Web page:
Bait dynamics for crappie

Live minnows are extremely productive baits when crappie are in deeper water, and dying them brighter colors often draws even more strikes.

Smaller baits, brighter colors work well on hot-weather crappie

Crappie eat a variety of things, including insects, zooplankton and any fish small enough to slide down the hatch. Small golden shiners are deadly and definitely the bait of choice for many crappie fishermen across the country.

But the way anglers utilize shiners is not exactly the same, and some methods can put more fish in the boat than others.

For their size, crappie have large mouths and are capable of shoving a fairly large chunk of food into their traps. Sometimes, they do eat larger fish, but that’s not generally the case. Crappie at both ends of the spectrum — 10 ounces and 3½ pounds — are more likely to eat smaller-sized bait than a big, jumbo minnow.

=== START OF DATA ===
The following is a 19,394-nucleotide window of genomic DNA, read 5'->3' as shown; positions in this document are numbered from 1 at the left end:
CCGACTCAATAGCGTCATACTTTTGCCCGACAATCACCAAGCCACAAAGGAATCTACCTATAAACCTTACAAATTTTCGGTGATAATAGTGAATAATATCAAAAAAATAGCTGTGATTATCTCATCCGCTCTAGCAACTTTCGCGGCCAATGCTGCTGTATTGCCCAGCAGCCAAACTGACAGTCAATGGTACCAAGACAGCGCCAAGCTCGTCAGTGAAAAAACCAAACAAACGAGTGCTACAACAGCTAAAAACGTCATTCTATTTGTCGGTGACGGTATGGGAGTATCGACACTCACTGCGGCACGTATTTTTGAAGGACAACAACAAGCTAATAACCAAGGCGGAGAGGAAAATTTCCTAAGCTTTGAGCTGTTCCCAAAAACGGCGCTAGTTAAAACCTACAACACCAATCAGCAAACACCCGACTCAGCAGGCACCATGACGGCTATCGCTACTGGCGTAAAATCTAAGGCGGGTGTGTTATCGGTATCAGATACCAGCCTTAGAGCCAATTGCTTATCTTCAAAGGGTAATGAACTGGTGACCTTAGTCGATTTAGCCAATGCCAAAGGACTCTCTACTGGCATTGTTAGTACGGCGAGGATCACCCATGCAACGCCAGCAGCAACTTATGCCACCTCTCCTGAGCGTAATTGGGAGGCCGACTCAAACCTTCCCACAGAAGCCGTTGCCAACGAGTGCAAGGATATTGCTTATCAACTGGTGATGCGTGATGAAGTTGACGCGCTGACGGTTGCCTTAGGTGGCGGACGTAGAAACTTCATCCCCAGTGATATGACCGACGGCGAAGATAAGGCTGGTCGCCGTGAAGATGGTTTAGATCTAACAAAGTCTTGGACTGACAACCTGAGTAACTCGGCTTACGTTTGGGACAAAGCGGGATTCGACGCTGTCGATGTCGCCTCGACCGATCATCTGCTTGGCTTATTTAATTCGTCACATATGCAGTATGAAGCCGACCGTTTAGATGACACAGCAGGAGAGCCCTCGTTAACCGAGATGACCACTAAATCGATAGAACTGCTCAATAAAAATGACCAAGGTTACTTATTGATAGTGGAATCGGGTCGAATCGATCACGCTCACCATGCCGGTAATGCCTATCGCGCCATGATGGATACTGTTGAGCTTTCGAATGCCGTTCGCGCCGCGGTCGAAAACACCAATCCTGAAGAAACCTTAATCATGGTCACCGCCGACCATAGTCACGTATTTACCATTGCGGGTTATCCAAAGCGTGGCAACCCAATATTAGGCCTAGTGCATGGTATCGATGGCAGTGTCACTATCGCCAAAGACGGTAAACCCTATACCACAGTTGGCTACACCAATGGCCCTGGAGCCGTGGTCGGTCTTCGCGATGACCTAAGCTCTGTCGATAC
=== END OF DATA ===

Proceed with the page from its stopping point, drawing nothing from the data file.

Crappie pro T.C. Lloyd of Hartsville, S.C., likes to used small crappie minnows on bare hooks, especially during the summer.

“Fish don’t seem to prefer a large bait during the summer,” Lloyd said. “We have much better success on smaller baits.”

But it isn’t always just a plain, minnow either. Lloyd will often tip a pink or chartreuse jighead with a minnow during the spawn season and any time when crappie seem to react to a bright-colored approach. Once in a while, Lloyd takes that to a different level.

“We will sometimes soak our minnows in chartreuse Pautzke Fire Dye. We will use the dye-colored minnows if they are working better than the silver ones. On some days, the dyed minnows are deadly over the natural colors,” he said.

Click here to find out when you should tip your jig with a minnow.

About Jeff Burleson 1311 Articles
Jeff Burleson is a native of Lumberton, N.C., who lives in Myrtle Beach, S.C. He graduated from N.C. State University with a degree in fisheries and wildlife sciences and is a certified biologist and professional forester for Southern Palmetto Environmental Consulting.